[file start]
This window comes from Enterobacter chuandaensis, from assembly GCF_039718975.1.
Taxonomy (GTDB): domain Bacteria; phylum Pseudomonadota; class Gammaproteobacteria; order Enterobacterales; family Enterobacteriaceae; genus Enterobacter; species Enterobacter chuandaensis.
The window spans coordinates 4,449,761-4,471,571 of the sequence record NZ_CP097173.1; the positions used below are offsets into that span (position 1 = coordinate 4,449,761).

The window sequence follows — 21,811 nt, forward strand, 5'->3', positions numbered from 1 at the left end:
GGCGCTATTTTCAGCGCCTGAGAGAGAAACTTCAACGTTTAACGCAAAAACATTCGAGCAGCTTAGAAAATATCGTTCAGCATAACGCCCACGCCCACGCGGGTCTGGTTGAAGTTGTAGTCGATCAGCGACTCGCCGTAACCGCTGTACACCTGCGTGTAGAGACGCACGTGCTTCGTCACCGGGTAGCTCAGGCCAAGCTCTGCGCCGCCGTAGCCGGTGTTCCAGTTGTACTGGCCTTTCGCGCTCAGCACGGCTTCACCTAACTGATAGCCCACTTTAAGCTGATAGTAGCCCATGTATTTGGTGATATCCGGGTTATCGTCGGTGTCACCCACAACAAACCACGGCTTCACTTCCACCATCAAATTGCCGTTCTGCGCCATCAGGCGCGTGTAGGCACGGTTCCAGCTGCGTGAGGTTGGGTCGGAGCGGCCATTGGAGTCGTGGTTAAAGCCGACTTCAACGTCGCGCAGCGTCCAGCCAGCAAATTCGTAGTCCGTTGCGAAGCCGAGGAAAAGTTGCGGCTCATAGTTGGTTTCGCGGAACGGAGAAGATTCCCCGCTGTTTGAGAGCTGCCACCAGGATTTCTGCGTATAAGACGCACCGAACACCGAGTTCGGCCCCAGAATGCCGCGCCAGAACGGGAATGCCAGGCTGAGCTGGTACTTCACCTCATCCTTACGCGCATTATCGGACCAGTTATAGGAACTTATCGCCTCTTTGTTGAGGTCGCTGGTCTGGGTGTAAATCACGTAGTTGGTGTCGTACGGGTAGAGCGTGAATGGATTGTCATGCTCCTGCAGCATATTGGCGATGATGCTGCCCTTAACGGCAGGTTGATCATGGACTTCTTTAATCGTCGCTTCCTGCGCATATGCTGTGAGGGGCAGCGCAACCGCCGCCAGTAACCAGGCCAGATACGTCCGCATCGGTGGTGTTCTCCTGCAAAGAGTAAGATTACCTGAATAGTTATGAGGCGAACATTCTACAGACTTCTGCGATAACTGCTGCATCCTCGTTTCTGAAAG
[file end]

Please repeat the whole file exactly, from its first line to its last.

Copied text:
This window comes from Enterobacter chuandaensis, from assembly GCF_039718975.1.
Taxonomy (GTDB): domain Bacteria; phylum Pseudomonadota; class Gammaproteobacteria; order Enterobacterales; family Enterobacteriaceae; genus Enterobacter; species Enterobacter chuandaensis.
The window spans coordinates 4,449,761-4,471,571 of the sequence record NZ_CP097173.1; the positions used below are offsets into that span (position 1 = coordinate 4,449,761).

The window sequence follows — 21,811 nt, forward strand, 5'->3', positions numbered from 1 at the left end:
GGCGCTATTTTCAGCGCCTGAGAGAGAAACTTCAACGTTTAACGCAAAAACATTCGAGCAGCTTAGAAAATATCGTTCAGCATAACGCCCACGCCCACGCGGGTCTGGTTGAAGTTGTAGTCGATCAGCGACTCGCCGTAACCGCTGTACACCTGCGTGTAGAGACGCACGTGCTTCGTCACCGGGTAGCTCAGGCCAAGCTCTGCGCCGCCGTAGCCGGTGTTCCAGTTGTACTGGCCTTTCGCGCTCAGCACGGCTTCACCTAACTGATAGCCCACTTTAAGCTGATAGTAGCCCATGTATTTGGTGATATCCGGGTTATCGTCGGTGTCACCCACAACAAACCACGGCTTCACTTCCACCATCAAATTGCCGTTCTGCGCCATCAGGCGCGTGTAGGCACGGTTCCAGCTGCGTGAGGTTGGGTCGGAGCGGCCATTGGAGTCGTGGTTAAAGCCGACTTCAACGTCGCGCAGCGTCCAGCCAGCAAATTCGTAGTCCGTTGCGAAGCCGAGGAAAAGTTGCGGCTCATAGTTGGTTTCGCGGAACGGAGAAGATTCCCCGCTGTTTGAGAGCTGCCACCAGGATTTCTGCGTATAAGACGCACCGAACACCGAGTTCGGCCCCAGAATGCCGCGCCAGAACGGGAATGCCAGGCTGAGCTGGTACTTCACCTCATCCTTACGCGCATTATCGGACCAGTTATAGGAACTTATCGCCTCTTTGTTGAGGTCGCTGGTCTGGGTGTAAATCACGTAGTTGGTGTCGTACGGGTAGAGCGTGAATGGATTGTCATGCTCCTGCAGCATATTGGCGATGATGCTGCCCTTAACGGCAGGTTGATCATGGACTTCTTTAATCGTCGCTTCCTGCGCATATGCTGTGAGGGGCAGCGCAACCGCCGCCAGTAACCAGGCCAGATACGTCCGCATCGGTGGTGTTCTCCTGCAAAGAGTAAGATTACCTGAATAGTTATGAGGCGAACATTCTACAGACTTCTGCGATAACTGCTGCATCCTCGTTTCTGAAAG